Ford is often credited as the father of the assembly line (he was probably more its godfather). Despite developing mass assembly factories that used interchangeable parts, he was an individualist. He was also blunt, pragmatic and optimistic--all qualities that appeal to me a great deal.
I can usually find a Ford quote to suit any occasion. Today's quote:
History is more or less bunk. It's tradition. We don't want tradition. We want to live in the present . . .I was reminded of that quote when I read an article in last Wednesday's New York Times here with the depressing title of "Book Sales Are Down, Despite Push."
The story focussed on the disappointing sales of blockbuster titles like Dan Brown's The Lost Symbol, the late Ted Kennedy's True Compass and Audrey Niffenegger's new book after The Time Traveler’s Wife.
The Times went on to say: "And over all, according to BookScan, book sales were down about 4 percent compared with the same week last year . . ."
Henry Ford, where are you?
We all know publishing is first and foremost a business. Corporate heads roll with depressing frequency. Last Monday, Publishers Marketplace reported:
"After just five months as chief executive at the Headline group in the UK [owned by Hachette Livre, which also owns Grand Central Publishing], Kate Wilson has left the company by 'mutual agreement' according to a brief statement . . . Wilson was supposed to be taking over from Martin Neild as he prepared to retire from the company in 2010."Two weeks before that, Steve Rubin--whose position as president and publisher of Doubleday was eliminated in December--announced he'd be leaving Random House, the parent company of Doubleday, after 25 years.
With these kind of examples, you can understand why New York is risk-adverse and very focussed on the bottom line. The problem is that this reluctance to take risks has publishers placing large bets on a small group of celebrities and best-selling authors.
Thinking that well-known names are more likely to sell than unknown names, the New York houses compete at auction, offering huge advances to obtain the rights to a few releases they hope will become blockbusters.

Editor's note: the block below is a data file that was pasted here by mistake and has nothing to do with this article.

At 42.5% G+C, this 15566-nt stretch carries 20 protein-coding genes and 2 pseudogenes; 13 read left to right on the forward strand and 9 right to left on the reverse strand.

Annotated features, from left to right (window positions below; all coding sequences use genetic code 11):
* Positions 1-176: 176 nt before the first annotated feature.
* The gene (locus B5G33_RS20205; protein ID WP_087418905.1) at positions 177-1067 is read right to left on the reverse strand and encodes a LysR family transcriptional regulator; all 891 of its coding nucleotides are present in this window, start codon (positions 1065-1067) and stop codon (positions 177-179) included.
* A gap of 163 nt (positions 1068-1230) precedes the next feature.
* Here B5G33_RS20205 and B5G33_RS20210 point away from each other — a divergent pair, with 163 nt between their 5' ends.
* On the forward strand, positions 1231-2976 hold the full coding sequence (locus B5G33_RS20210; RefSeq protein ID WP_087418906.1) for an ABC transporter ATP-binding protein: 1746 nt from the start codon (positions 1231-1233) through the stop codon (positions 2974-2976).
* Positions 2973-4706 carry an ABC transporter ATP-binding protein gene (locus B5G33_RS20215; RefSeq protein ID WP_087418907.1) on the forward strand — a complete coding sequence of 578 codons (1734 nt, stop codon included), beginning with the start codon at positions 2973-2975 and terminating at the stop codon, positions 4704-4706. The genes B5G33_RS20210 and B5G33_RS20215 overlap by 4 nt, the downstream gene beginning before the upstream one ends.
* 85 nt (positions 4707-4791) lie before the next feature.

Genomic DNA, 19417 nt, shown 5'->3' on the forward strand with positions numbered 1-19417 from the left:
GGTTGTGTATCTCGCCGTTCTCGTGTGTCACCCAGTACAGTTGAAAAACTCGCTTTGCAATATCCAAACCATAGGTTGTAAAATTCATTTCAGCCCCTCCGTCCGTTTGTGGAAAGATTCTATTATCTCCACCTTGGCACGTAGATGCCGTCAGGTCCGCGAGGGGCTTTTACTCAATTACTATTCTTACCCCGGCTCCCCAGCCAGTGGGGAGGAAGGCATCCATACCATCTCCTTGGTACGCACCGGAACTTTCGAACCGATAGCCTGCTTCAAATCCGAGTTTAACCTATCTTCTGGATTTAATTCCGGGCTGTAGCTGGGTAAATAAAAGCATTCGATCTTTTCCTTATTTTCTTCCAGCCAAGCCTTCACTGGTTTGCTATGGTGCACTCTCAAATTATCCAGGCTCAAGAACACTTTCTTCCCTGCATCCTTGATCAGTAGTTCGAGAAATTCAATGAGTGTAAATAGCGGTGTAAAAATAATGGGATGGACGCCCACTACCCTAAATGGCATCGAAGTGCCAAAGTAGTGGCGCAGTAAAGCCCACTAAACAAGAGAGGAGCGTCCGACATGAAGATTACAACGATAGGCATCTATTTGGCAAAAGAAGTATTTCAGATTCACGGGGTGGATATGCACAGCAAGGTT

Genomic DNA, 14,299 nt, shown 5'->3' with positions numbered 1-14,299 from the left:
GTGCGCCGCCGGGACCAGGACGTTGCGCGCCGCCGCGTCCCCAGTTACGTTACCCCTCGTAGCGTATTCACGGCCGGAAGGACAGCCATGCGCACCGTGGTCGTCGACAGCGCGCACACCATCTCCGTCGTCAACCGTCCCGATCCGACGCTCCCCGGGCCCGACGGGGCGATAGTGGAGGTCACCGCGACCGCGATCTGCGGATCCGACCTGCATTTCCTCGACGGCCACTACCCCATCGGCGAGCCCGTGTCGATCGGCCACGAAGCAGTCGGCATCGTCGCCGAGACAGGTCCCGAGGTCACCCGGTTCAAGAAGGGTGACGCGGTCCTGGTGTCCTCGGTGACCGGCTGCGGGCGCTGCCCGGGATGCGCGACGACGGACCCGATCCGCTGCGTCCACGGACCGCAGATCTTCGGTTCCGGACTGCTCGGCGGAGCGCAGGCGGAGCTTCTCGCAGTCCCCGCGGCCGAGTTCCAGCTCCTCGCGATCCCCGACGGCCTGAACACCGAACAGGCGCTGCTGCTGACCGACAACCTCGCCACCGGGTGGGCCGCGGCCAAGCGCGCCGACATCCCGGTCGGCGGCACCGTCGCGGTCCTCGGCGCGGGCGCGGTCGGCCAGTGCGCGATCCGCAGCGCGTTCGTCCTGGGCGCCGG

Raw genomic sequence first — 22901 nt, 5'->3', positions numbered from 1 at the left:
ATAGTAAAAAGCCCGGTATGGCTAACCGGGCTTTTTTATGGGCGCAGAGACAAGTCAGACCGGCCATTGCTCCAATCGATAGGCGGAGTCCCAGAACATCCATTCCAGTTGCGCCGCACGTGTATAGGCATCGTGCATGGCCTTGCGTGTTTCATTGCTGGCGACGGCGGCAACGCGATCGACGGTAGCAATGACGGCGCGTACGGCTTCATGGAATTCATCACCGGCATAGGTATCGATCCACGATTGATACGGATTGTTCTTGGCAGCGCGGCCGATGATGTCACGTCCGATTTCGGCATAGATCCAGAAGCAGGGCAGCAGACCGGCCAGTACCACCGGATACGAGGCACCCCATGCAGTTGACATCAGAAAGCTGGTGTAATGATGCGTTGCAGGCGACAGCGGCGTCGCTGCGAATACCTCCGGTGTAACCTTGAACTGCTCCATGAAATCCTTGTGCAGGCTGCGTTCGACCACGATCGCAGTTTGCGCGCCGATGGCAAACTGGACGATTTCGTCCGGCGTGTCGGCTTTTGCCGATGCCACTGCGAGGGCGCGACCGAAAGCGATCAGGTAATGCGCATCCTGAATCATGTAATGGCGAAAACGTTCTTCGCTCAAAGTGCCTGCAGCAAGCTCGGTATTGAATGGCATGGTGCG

You can see the problem. In an effort to avoid risk, publishers gamble millions of dollars. If it works out . . . fine, they can relax next summer at that rental in the Hamptons. But if it doesn't work out . . . splat!
Because all of them follow the same (supposedly conservative) strategy, they are inadvertently contributing to greater risk for all by bidding up the price of books. Instead of offering more safety, this herd mentality is actually increasing the risk.
Last December here, I talked about the Boston Matrix as a model for assessing product lines. The problem publishing faces is that they are pouring too much money into their "cash cows" rather than investing money into up-and-coming writers who could become "stars."
While I'm at it, I also take issue with the way media reports book sales, including that New York Times quote about sales being down four percent compared to the same period last year.
According to a June, 2008 article in the New York Times, Nielsen's BookScan "usually tracks about 70 percent of sales." BookScan collects information from over 12,000 locations weekly, including bookstores (like B&N, Borders and college bookstores); discount stores (like Amazon.com and Target) and non-traditional stores (like Kroger and Starbucks). While they are working toward making their results more meaningful (they added the non-traditional category just last year), BookScan misses segments of the market. As examples, they don't capture either Wal-Mart's sales or e-book sales.
Even the Census Bureau, which releases retail sales each month, doesn't include used book sales. The Book Industry Study Group (BISG) reported that 8.3% of all books sold in 2004 (one out of every twelve) was a used book. They anticipated that number would be one out of every eleven by 2010.
Consider. Rather than overall book sales being down, perhaps consumers are shifting venues. It's possible in this slow economy the reading public is purchasing used books or shopping for new books at Wal-Mart where they can get a deeper discount.
I'd also argue that it's possible consumers are buying e-books instead of hardcovers.
I've said it before. The publishing industry needs to pay more attention to their consumers . . . and their consumers' reading and buying habits.
And, of course, Henry Ford has a quote for that, too.
It is not the employer who pays the wages. Employers only handle the money. It is the customer who pays the wages.